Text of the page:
“The one on YouTube. There’s a guy who goes through all the steps one at a time for this exact model basketball hoop. You should watch it.”
“YOU THINK?” Baba explodes. The lady from two doors down and her tiny yappy dog both jump up, startled as he shouts. I can’t help but grin.
Jamal Mamoo catches my eye, drops the pieces of the base he was fumbling to put together, and lets out his wacky laugh. Soon Mama joins in too. Before we know it, we’re all howling with laughter. Even Baba. Nana Abu, my grandfather, comes shuffling outside because of all the commotion.
“Hold on a second.” Mama puts up a hand, gasping for air. “What’s so funny?”
Her question just makes us all laugh harder. I drop to the grass and roll around until my stomach hurts, but in a good way.
Two hours and twenty-three more minutes later, I finally get to try out my Spalding hoop. It’s as nice as I thought it would be. Maybe nicer. Best of all, we did it ourselves. Mostly. The dog lady felt sorry for us and brought over her husband and his set of tools to help us. Zara brought out her tablet and kept rewinding the parts of the video until we figured it all out. Nana Abu stepped in for Jamal Mamoo when he left to meet his fiancée, Nadia Auntie, for a wedding-cake tasting. (I volunteered for the tasting job, but my uncle said no way.)
I take a couple of shots and watch them go off the shiny new backboard into the perfectly straight rim. My game is already so much better than it was last year. I’m starting point guard on the team I’ve worked so hard to be a part of. I’m hoping Coach Wheeler will pick me to be our new team captain now that my best friend Adam left. We’ve turned our season around and have a chance to make the playoffs. Plus now I can practice at home and not worry about adjusting my shot to make it go in.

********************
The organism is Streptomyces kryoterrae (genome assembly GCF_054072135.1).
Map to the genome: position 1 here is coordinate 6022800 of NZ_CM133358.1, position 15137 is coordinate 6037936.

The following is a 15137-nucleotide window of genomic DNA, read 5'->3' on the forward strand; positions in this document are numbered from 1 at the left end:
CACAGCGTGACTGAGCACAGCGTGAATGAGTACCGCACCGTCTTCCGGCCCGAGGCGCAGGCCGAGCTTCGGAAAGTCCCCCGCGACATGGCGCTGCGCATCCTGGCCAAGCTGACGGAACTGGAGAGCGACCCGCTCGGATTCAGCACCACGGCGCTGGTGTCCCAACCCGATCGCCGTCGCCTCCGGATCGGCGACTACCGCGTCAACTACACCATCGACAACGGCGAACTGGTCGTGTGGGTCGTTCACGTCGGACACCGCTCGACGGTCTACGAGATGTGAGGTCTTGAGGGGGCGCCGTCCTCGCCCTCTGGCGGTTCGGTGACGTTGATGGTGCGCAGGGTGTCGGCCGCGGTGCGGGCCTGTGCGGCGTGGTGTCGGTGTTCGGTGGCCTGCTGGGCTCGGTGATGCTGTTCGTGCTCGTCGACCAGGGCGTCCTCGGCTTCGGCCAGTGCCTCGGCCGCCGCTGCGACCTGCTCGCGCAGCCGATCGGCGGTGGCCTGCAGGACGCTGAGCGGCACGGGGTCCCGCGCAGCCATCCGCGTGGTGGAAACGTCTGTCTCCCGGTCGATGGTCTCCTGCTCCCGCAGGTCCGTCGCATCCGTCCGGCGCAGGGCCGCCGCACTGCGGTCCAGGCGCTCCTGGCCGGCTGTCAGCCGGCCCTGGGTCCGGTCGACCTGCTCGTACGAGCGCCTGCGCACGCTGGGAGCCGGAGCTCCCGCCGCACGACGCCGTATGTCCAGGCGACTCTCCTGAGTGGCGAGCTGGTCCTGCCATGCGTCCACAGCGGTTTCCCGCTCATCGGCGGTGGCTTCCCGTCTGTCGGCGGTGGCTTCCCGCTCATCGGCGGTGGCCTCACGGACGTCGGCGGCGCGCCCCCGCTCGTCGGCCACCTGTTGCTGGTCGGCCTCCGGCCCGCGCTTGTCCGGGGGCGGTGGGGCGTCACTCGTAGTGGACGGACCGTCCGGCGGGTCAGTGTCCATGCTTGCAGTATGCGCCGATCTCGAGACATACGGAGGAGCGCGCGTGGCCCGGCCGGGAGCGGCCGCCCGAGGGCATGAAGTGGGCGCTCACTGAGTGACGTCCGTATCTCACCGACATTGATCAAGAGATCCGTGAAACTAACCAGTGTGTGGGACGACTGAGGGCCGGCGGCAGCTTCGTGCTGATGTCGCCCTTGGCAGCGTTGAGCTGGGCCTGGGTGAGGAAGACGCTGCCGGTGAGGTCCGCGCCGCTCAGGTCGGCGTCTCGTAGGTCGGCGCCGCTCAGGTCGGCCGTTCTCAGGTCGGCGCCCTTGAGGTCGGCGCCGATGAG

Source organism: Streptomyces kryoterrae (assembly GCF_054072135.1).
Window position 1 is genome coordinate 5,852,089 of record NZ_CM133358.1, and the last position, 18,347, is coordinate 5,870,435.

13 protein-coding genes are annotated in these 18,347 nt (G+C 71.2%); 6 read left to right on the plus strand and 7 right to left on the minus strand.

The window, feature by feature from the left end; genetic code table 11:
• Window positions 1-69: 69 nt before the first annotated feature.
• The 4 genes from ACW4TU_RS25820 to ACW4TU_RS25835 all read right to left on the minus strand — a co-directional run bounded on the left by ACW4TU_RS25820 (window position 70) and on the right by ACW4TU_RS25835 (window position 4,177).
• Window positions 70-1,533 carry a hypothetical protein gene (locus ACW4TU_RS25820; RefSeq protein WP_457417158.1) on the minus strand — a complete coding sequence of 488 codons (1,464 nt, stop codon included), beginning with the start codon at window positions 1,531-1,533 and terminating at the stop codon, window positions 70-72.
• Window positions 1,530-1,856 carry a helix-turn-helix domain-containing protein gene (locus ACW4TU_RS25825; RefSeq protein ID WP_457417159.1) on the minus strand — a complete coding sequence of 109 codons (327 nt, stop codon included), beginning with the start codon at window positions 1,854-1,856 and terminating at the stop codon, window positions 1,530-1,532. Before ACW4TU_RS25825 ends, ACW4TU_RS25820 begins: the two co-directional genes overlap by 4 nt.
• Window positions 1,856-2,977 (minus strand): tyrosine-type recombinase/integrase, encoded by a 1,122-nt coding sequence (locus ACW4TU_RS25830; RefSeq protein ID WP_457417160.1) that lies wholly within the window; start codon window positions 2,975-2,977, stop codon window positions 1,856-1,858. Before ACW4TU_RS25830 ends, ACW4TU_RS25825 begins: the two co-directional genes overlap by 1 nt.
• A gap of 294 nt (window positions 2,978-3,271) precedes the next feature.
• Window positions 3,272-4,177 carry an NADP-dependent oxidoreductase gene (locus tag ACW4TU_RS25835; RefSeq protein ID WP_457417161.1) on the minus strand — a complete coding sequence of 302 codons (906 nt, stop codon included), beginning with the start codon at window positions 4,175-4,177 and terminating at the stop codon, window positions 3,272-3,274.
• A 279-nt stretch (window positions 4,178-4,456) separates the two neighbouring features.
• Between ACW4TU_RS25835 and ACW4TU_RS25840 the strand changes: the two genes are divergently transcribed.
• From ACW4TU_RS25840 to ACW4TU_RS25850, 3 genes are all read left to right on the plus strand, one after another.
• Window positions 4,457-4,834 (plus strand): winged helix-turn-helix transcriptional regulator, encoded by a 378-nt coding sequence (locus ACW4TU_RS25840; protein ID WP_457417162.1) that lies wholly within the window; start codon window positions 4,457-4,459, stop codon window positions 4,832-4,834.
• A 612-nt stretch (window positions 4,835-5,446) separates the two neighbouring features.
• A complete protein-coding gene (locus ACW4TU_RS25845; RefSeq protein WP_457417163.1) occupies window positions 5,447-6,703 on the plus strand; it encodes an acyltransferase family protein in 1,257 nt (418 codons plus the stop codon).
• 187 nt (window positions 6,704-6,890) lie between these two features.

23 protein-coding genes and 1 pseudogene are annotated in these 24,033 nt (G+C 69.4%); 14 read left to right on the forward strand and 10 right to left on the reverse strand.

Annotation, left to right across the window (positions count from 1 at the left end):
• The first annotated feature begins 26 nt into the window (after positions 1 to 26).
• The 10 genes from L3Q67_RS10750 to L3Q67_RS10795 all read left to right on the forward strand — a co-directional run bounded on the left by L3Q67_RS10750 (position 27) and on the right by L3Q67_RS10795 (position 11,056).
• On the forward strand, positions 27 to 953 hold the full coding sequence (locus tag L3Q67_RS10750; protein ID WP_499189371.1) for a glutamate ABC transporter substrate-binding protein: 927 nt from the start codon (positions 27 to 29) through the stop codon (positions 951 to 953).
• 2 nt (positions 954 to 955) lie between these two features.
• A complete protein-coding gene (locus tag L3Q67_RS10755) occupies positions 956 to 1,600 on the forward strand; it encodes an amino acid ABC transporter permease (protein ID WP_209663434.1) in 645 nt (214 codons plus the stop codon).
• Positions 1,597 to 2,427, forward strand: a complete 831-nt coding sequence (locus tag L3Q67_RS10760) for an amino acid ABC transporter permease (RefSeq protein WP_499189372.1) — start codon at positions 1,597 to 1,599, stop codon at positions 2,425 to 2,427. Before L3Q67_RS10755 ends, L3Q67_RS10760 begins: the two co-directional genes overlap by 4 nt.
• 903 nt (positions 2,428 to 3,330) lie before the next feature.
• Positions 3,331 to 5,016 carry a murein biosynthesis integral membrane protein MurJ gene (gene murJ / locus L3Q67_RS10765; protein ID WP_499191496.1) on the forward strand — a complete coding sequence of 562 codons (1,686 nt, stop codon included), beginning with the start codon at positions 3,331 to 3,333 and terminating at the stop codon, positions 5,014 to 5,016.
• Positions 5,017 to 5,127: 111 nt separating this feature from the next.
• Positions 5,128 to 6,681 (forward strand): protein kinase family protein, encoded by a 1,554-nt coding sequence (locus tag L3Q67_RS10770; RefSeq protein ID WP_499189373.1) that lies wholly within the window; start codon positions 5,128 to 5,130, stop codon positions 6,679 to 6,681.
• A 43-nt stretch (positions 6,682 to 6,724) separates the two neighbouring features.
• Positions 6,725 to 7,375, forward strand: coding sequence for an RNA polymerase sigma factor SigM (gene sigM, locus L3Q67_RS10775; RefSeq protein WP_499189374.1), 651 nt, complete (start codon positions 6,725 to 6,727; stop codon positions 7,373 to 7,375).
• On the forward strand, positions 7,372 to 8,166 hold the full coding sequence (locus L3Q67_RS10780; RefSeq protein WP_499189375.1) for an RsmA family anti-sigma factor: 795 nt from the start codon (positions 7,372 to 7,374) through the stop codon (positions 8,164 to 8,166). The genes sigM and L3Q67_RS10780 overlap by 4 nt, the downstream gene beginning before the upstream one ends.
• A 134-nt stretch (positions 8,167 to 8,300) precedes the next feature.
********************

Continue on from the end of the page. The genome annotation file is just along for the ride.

“We did it,” Baba says. He puts his arm around Mama, and they gaze at the hoop proudly. They’re going to have a lot more to be proud of soon. I can only imagine incredible things ahead of me. My future is looking as good as my new hoop.
In the third installment of Hena Khan’s Zayd Saleem Chasing the Dream series, fourth-grader Zayd is having a great season on the Gold Team. Now that his best friend Adam is playing football and not basketball, he hopes that Coach Wheeler will choose to make him the new team leader. Everything seems to be going according to plan until an injury forces him to look at the game he loves and his role on the team in a new way. With only a few weeks until the championship and his favorite uncle’s wedding, will Zayd be able to bounce back in time?
1. At the end of the first chapter, Zayd comments, “‘I can only imagine incredible things ahead of me.’” How does the reality of what happens next compare with his expectations? What can you learn from Zayd about how to deal with disappointment or setbacks?